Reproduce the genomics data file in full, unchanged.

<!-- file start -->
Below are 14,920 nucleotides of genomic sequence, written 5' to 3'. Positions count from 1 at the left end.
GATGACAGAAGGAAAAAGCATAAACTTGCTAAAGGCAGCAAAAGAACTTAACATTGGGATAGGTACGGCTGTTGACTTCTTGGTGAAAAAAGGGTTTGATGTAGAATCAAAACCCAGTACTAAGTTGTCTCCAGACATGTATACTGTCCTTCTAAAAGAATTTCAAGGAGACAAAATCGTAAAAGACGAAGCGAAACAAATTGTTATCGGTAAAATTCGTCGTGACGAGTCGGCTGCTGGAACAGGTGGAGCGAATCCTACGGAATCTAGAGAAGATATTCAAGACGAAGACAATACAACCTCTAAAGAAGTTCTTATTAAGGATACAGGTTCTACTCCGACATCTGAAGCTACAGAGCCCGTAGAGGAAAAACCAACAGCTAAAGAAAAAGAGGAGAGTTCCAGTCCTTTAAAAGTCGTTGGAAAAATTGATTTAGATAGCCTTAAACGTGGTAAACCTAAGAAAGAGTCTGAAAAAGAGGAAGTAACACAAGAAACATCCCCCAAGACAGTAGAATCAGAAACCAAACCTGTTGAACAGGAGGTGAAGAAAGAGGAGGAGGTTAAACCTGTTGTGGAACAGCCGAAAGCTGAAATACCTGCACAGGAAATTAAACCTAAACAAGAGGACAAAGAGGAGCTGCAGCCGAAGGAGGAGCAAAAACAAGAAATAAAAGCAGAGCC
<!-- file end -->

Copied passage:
Below are 14,920 nucleotides of genomic sequence, written 5' to 3'. Positions count from 1 at the left end.
GATGACAGAAGGAAAAAGCATAAACTTGCTAAAGGCAGCAAAAGAACTTAACATTGGGATAGGTACGGCTGTTGACTTCTTGGTGAAAAAAGGGTTTGATGTAGAATCAAAACCCAGTACTAAGTTGTCTCCAGACATGTATACTGTCCTTCTAAAAGAATTTCAAGGAGACAAAATCGTAAAAGACGAAGCGAAACAAATTGTTATCGGTAAAATTCGTCGTGACGAGTCGGCTGCTGGAACAGGTGGAGCGAATCCTACGGAATCTAGAGAAGATATTCAAGACGAAGACAATACAACCTCTAAAGAAGTTCTTATTAAGGATACAGGTTCTACTCCGACATCTGAAGCTACAGAGCCCGTAGAGGAAAAACCAACAGCTAAAGAAAAAGAGGAGAGTTCCAGTCCTTTAAAAGTCGTTGGAAAAATTGATTTAGATAGCCTTAAACGTGGTAAACCTAAGAAAGAGTCTGAAAAAGAGGAAGTAACACAAGAAACATCCCCCAAGACAGTAGAATCAGAAACCAAACCTGTTGAACAGGAGGTGAAGAAAGAGGAGGAGGTTAAACCTGTTGTGGAACAGCCGAAAGCTGAAATACCTGCACAGGAAATTAAACCTAAACAAGAGGACAAAGAGGAGCTGCAGCCGAAGGAGGAGCAAAAACAAGAAATAAAAGCAGAGCC